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Rendering JS in Rails

Ruby on Rails isn’t extremely JS friendly by nature (or even async friendly). However, there are some lesser-known tricks where you can use JavaScript in a Rails-friendly manner.

Lets start off with a controller with index, create, and destroy routes to read and manipulate Thing objects:

class ThingController < ApplicationController
  def index
    @things = Thing.all
  end

  def create
    @thing = Thing.create(thing_params)
  end

  def destroy
    @thing = Thing.find params[:id]
    @thing.destroy
  end

  private
  
    def thing_params
      params.require(:thing).permit(:name, :description)
    end
end

We can use the index route to render our main view. For this example, we’ll use HAML.

#thing-list-wrapper
  - @things.each do |thing|
    .thing
      %h1= @thing.name
      %p= @thing.description

.form-wrapper
  = form_for :things, url: thing_path, remote: true do |form|
    = form.text_field :name
    = form.text_area :description
    = form.submit

This view will render a set of things, with names in a <h1> tag and their descriptions in a <p> tag. 

But lets say that instead of having a formal form submission to a POST route and a redirect to a “success” page, lets asynchronously call the create POST route and update the index view.

Notice the remote: true option the form_for helper method. This will make sure any submission POST requests will be handled asynchronously.

This option tells Rails not to follow any submit button redirects.

In this example, we’ll be expecting JS from our create (and later destroy) routes that will manipulate our index view. Lets indicate that in the controller.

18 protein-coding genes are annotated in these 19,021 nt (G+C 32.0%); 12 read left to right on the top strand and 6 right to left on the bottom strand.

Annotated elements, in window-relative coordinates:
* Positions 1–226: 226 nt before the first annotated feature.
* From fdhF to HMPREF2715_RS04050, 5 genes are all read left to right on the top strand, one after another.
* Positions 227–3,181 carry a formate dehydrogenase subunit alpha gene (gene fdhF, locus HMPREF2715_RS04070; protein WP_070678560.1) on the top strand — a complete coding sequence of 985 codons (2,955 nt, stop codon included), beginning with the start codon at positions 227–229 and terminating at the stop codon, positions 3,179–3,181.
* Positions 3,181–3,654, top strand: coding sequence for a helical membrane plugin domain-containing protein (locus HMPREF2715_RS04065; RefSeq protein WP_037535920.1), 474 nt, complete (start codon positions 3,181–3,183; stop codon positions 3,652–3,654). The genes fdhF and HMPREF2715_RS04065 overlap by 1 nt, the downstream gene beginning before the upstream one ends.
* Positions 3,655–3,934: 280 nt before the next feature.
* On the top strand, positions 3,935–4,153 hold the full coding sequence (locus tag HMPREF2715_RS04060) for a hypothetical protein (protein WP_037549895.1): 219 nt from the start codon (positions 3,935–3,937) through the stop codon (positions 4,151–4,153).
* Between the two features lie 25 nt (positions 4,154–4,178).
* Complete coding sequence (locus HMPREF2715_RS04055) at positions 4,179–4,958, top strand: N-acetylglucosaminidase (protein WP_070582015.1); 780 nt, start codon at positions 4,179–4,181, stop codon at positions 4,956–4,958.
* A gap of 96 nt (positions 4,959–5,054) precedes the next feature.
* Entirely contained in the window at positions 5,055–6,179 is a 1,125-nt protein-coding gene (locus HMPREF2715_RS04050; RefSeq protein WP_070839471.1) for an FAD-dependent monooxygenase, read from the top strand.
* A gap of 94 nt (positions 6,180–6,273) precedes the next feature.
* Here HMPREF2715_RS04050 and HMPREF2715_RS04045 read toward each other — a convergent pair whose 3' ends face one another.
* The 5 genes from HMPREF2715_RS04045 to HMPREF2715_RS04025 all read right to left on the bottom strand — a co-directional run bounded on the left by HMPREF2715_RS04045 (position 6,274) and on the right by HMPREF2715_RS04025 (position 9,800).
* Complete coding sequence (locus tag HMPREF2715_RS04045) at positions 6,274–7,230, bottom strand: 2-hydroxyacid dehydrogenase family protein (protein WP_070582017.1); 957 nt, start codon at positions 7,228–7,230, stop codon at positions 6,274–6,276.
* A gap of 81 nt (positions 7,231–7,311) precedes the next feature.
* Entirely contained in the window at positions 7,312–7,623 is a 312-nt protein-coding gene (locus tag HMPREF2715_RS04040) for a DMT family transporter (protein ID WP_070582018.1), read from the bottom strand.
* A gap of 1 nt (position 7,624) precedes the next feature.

class ThingController < ApplicationController
  respond_to :js, only: [:create, :destroy]
  ...
end

Then in app/views/things/create.js.haml we can append the created @thing to our #thing-list-wrapper element:

$('#thing-list-wrapper').append("<div class='thing'><h1>#{j @thing.name }</h1><p>#{j @thing.description }</p></div>");

Boom. We just handled async resource creation and updated our view to show it.

Similarly, we can handle the destroy route in the same manner. Lets update our view to add a delete button and an identifier that we can use to handle the async destroy. In app/views/things/index.html.haml:

...
    .thing{ data: { thing_id: @thing.id } }
      %h1= @thing.name
      %p= @thing.description
      = link_to 'Delete', thing_path, method: :delete, remote: true
...

Again, the remote: true option in the link_to helper will tell Rails that we don’t want user’s to follow the link and instead handle this as an async request. 

We also added a data-thing-id attribute to the wrapping .thing div so we can identify the element to remove.

In app/views/things/destroy.js.haml we can find the .thing element and remove it from the DOM.

$('.thing[data-thing-id=#{ @thing.id }]').remove();

Thats it! We just handled creating and destroying database resources and their corresponding DOM elements.

Efrem Roberson

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